11. A Generator
Most people don’t have these; we don’t. However, you can purchase small gas-powered generators at home goods stores (i.e. Home Depot). Whether or not you want to make the investment is up to you.
12. Canned or Non-Perishable Food
Food items such as peanut butter, jelly, and bread that can be eaten without having to be cooked are helpful. Or, if you have a gas grill to cook with, supplies for that. Just make sure you have a good stock pile of stuff to eat. You might also want to consider dry cereal, powdered milk, canned fruits and veggies, canned meat, canned soups, energy bars or other snack bar items.
Remember to grab a handheld can opener to open all this stuff with!
Make sure you have refills for any and all medications you or your family members may need. Remember this can also include any medications you may need for children and pets. Additionally, you might want to make sure you have some basic over-the-counter medications, vitamins, etc.
I will load up my Kindle with books to read for entertainment. My husband has battery-operated video games. We will also make sure our laptop battery is fully charged. We have a battery-operated TV. Some people have portable DVD players. What you stock up on here really just depends on your preference for entertainment.
15. A Working Telephone
Many people no longer have land-line phones (the kind that only require a phone jack to function). If you do not have access to a phone that doesn’t require power to work, then make sure your cell phone is fully charged or you have a car charger so you can communicate with others. Our phones are all portable and our phone line is through our cable service, so if all that goes down we have to have car chargers for the phones in order to make calls.
16. A First-Aid Kit
It’s always good to have a basic first-aid kit around the house, just in case. If you are unsure what you’ll need for a kit, you can find some tips from the Red Cross.
17. Basic Camping Supplies
You never know. You’ll want to make sure you have sleeping bags, blankets, and pillows for everyone in the house. You’ll need matches or a lighter of some sort. You may even want to keep a map or compass in the house.
After Hurricane Andrew, it was very disorienting because all of the buildings and landmarks were wiped out. A map and compass (or GPS) could help you in the event that it is difficult to find your way around. In really bad storms, many people lose their roofs or even their houses. Please just use common sense in gathering things which may help you be comfortable if you have to sleep in a house without a roof, or even outdoors.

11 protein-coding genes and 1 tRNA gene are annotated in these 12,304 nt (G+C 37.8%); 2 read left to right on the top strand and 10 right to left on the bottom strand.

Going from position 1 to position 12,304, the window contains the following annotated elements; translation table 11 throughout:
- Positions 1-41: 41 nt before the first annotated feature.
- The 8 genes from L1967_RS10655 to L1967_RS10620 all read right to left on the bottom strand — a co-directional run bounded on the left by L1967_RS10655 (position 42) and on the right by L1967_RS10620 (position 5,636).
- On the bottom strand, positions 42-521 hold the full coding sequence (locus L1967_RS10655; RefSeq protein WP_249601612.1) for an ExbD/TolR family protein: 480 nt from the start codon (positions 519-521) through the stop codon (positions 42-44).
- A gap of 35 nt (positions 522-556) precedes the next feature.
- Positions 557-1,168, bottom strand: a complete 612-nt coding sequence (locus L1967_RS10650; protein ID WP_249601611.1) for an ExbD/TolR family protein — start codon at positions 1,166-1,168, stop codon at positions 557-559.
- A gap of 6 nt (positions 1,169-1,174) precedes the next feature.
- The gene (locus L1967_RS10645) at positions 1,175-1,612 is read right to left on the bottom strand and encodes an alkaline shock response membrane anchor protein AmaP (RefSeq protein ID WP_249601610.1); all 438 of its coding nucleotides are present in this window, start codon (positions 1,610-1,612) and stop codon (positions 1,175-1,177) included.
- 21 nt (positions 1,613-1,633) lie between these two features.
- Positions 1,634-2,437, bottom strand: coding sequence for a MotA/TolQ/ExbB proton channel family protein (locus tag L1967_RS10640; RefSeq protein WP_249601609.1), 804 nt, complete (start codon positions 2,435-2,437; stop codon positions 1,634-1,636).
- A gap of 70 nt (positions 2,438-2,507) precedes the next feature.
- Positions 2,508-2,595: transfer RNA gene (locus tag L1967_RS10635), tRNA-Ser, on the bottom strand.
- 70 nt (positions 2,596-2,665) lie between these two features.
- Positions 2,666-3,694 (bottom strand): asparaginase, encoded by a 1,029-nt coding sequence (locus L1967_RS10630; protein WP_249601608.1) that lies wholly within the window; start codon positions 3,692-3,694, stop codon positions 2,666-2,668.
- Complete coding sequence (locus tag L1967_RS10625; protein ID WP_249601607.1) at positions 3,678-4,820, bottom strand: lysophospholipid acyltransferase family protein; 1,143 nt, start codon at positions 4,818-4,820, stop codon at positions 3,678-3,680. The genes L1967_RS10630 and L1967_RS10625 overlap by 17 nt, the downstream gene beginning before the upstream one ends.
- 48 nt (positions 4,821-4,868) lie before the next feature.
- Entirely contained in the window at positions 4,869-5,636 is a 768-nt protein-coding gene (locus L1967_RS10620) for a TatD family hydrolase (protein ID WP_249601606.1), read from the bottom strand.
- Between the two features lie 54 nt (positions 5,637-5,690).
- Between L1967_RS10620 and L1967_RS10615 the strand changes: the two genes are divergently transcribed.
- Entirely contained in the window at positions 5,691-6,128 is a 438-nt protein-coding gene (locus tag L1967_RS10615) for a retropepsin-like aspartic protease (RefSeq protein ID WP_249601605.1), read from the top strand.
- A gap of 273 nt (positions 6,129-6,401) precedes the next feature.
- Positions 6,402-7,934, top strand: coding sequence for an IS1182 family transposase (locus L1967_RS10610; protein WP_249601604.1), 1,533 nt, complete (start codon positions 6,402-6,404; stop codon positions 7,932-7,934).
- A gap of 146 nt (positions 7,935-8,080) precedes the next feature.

18. Clean Clothes
Make sure you have clean underwear! Your mother will be proud.
19. Mosquito Repellant
For some reason these storms bring out the mosquitoes. Typically, these aren’t your normal mosquitoes either; they are mosquitoes on steroids. Make sure you have something to repel them!
20. Eye Care and Medical Supplies
If you wear contacts, be sure to have plenty of solution and eye drops. Make sure you have your glasses. If you monitor your diabetes or blood pressure, make sure you have all of the medical supplies you need to ensure you can continue your health care regime.
Some of this stuff may seem a little overwhelming, but in the case of storms like Hurricane Andrew (which hit South Florida 19 years ago this month) or Katrina, you will be glad you took the necessary precautions. After Andrew, all local stores, gas stations, and banks were closed, so Floridians had to take it back to the Stone Age for a while.
Because I witnessed the aftermath of a storm like that, I’d much rather be over-prepared than sorry. Besides, all the stuff listed here is stuff you will eventually use, so it’s good to have. On a positive note, if the storm ends up turning or not making an impact, you can always plan a camping trip when hurricane season is over – you’ll definitely be prepared!
Tags:20 Essentials for Hurricane Firsttimers